The document, revealed today by the daily paper Maariv, states that 23,628 of the planned units were already approved by relevant zoning committees – 20,263 of those for the “eastern” part of the city. In the area of Silwan, the biggest Palestinian neighborhood in Jerusalem, nearly 5,000 housing unites are planned. Silwan has seen many demonstrations in recent years against the attempt to settle it with Jews, and tension is likely to grow in light of the new plans.

Jerusalem employs a system of separation between the Palestinians living in the city, who only hold the status of “residents” and the Jews, who enjoy citizen rights. Under those conditions, Arabs in Jerusalem don’t have the right to vote in national elections, their ability to purchase houses are limited, and if they leave the country for several years, they are likely to lose even their legal residency status. Most Arab neighborhoods in Jerusalem receive limited municipal services.

Further Reading: The legal and moral problem with Israel’s actions in East Jerusalem (background)


Boycotting oneself: Washington, Jerusalem on dead end road

Posted: November 3rd, 2011 | Author: | Filed under: The Right, the US and us | Comments Off

America’s war on the world continues: After threatening to cut funds from the United Nations if the organization promotes the Palestinian delegation’s status, the State Department decided to freeze its support for the Educational, Scientific and Cultural Organization of the United Nation (UNESCO) because the latter defied Washington’s order and accepted Palestine as a member state.

Israel has added a threat of its own – to completely withdraw from UNESCO. In recent years Israel took pride in the fact that UNESCO recognized World Heritage Sites within its borders – Tel Aviv’s white city being one of the latest additions – so such a move, if it happens, would be the equivalent of boycotting oneself and is likely to hurt Israel more than any other country. The Tel Aviv Municipality would have to change its website, for starters.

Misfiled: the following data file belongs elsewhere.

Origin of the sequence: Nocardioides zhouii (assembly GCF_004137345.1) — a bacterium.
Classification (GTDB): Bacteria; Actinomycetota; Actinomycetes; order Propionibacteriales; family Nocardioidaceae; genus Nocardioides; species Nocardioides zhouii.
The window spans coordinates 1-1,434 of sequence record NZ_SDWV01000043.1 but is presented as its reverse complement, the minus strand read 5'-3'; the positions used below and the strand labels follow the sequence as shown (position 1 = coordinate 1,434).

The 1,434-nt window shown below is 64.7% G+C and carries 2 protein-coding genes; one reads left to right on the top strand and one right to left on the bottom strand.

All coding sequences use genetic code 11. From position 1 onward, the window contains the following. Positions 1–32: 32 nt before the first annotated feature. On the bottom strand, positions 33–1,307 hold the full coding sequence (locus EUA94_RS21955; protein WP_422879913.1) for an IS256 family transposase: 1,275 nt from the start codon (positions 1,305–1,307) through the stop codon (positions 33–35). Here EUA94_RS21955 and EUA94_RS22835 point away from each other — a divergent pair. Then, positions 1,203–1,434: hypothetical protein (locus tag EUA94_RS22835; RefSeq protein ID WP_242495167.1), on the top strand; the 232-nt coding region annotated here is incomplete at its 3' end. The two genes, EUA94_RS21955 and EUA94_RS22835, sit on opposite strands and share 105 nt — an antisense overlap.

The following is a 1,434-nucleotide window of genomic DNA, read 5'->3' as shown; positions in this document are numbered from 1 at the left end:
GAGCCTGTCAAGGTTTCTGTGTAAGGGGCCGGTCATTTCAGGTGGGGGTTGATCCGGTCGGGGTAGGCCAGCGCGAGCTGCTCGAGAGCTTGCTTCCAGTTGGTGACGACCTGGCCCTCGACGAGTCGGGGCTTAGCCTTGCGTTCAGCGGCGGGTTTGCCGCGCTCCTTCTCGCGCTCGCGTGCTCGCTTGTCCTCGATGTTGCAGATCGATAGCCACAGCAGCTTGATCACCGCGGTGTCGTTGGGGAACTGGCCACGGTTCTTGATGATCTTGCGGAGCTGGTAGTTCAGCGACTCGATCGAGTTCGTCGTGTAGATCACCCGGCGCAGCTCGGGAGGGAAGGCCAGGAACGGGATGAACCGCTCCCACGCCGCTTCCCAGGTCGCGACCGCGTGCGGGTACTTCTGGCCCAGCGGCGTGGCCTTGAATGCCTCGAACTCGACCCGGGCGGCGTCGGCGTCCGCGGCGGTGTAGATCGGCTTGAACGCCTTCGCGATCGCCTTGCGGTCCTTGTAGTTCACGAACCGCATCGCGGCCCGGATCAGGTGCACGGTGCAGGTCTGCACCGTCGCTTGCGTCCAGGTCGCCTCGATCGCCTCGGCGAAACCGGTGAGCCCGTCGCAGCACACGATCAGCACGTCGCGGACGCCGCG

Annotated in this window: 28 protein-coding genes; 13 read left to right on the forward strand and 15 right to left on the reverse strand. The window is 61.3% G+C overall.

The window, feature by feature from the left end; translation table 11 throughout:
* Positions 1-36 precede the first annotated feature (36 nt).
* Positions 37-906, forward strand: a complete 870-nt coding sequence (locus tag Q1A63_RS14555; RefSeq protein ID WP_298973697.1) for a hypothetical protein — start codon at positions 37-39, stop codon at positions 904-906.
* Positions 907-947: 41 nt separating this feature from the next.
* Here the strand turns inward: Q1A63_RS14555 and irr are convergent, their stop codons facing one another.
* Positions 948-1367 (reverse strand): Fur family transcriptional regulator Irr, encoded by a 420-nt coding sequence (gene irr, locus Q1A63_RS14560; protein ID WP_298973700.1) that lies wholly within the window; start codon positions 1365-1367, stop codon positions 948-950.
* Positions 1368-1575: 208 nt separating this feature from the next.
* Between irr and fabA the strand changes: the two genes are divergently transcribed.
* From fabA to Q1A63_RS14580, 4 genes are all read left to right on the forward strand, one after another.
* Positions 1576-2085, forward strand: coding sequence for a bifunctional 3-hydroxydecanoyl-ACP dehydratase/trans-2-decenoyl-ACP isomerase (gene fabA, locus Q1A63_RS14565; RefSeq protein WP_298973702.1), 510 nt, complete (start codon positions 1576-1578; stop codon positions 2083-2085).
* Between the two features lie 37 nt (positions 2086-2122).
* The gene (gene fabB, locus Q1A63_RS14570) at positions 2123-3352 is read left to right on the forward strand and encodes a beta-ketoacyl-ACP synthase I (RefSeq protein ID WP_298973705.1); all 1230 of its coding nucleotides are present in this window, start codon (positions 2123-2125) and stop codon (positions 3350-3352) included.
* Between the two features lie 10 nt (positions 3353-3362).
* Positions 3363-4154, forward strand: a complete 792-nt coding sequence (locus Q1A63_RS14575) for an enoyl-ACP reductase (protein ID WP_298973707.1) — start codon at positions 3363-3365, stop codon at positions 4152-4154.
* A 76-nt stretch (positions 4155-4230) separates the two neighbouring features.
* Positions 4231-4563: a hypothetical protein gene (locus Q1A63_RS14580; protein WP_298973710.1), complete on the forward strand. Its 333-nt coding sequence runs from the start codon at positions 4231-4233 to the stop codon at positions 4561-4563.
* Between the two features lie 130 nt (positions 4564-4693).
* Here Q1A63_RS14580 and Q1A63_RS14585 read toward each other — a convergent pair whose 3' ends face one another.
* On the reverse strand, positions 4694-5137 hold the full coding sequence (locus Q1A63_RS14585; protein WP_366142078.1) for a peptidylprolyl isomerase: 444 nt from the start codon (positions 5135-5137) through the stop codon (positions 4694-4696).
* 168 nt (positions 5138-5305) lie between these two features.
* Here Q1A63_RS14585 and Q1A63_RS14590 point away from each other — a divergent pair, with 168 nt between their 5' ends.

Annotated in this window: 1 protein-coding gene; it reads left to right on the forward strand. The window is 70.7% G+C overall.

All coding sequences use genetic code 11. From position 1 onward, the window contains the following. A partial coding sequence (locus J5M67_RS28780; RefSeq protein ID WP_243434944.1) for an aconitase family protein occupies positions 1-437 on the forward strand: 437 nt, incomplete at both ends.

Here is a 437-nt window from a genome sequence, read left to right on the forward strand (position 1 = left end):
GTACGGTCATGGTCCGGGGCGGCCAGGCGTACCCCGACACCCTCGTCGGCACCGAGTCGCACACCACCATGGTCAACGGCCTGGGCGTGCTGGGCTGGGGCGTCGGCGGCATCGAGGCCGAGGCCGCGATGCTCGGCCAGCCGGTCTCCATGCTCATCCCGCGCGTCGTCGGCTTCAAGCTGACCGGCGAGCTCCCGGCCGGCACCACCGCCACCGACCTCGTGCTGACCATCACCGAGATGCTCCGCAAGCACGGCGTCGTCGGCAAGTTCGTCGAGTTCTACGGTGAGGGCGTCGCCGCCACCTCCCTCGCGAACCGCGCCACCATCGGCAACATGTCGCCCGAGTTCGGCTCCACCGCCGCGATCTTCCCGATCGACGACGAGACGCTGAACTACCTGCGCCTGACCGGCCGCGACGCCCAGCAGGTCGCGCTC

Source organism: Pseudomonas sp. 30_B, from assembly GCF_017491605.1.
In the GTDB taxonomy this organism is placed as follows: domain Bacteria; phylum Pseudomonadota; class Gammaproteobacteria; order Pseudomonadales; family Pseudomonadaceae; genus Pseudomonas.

Later came another Israeli response – the decision to construct 2,000 housing units in settlements and East Jerusalem. Strangely enough, I remember Prime Minister Netanyahu declaring that settlement construction is not aimed against the Palestinians and doesn’t hurt the peace process; now Netanyahu presents it as retaliation to a Palestinian unilateral move. So which Netanyahu should we believe? The one saying that the settlements aren’t a problem or the one using them as a punishment?

Neither, is the correct answer. Netanyahu’s policies in the West Bank have nothing to do with UN diplomacy. He is building settlements simply because he believes Israel should control this territory forever. Under real pressure (which is not the case now), Netanyahu might concede some areas to limited Palestinian control – his version of the two-state solution, which has nothing to do with “states” or “solutions” – but not much more. The prime minister has said so many times, and he is backing his words with actions.

It seems that everyone is playing internal politics: Netanyahu, whose right-wing position sits well with an Israeli constituency who is indifferent to the occupation and feels that the status quo serves it well; Palestinian President Abbas, who is enjoying a boost in his popularity after standing up to Israel and to the United States, and the American administration, which simply decided that it doesn’t have the political capital to spend on getting concessions out of an Israeli government with such strong ties in Washington, so best to simply forget about the whole thing and limit its Middle East policy to damage control. Withdrawing from international bodies and threatening to hold funds from the Palestinian Authority are likely to further weaken the United States’ position, something more and more people now view as an unavoidable process on the road to ending the Israeli-Palestinian conflict.

As for Israel, one thing should be clear: The internal conversation regarding the Palestinian issue will not result in a new policy and not in a new government, even if elections are held next year. Actually, Netanyahu is getting stronger, not so much because of a rise in his own popularity, but due to the collapse of Kadima, the main opposition party. Perhaps for the first time in thirty years, there is no major political force in Israel that seriously pushes for the end of the occupation. Not one party and probably not one Knesset member who wakes up in the morning and asks him or herself what would he do today to get there. There used to be such people in the political system – Beilin or Peres, with all their faults, come to mind – but there is absolutely no one now. Everyone swears by the two-state solution, but nobody would spend political capital on it.

By shielding Israel even from the mild diplomatic pressure the Palestinians are able to promote, Washington is making sure that these local trends continue.